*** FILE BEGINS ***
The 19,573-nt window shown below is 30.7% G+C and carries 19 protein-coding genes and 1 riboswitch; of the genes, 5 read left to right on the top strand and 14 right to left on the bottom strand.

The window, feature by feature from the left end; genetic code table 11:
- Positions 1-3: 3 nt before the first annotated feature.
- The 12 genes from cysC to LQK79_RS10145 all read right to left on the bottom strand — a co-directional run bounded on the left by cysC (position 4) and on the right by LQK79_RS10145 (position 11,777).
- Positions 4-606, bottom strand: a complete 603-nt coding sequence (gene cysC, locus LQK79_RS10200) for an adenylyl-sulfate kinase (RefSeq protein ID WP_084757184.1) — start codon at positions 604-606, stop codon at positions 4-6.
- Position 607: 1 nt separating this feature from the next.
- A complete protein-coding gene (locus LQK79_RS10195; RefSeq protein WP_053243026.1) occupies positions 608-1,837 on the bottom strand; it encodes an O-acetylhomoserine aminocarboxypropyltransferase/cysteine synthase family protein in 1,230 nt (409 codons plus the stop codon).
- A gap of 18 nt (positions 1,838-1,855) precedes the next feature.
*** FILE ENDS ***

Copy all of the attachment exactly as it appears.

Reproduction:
The 19,573-nt window shown below is 30.7% G+C and carries 19 protein-coding genes and 1 riboswitch; of the genes, 5 read left to right on the top strand and 14 right to left on the bottom strand.

The window, feature by feature from the left end; genetic code table 11:
- Positions 1-3: 3 nt before the first annotated feature.
- The 12 genes from cysC to LQK79_RS10145 all read right to left on the bottom strand — a co-directional run bounded on the left by cysC (position 4) and on the right by LQK79_RS10145 (position 11,777).
- Positions 4-606, bottom strand: a complete 603-nt coding sequence (gene cysC, locus LQK79_RS10200) for an adenylyl-sulfate kinase (RefSeq protein ID WP_084757184.1) — start codon at positions 604-606, stop codon at positions 4-6.
- Position 607: 1 nt separating this feature from the next.
- A complete protein-coding gene (locus LQK79_RS10195; RefSeq protein WP_053243026.1) occupies positions 608-1,837 on the bottom strand; it encodes an O-acetylhomoserine aminocarboxypropyltransferase/cysteine synthase family protein in 1,230 nt (409 codons plus the stop codon).
- A gap of 18 nt (positions 1,838-1,855) precedes the next feature.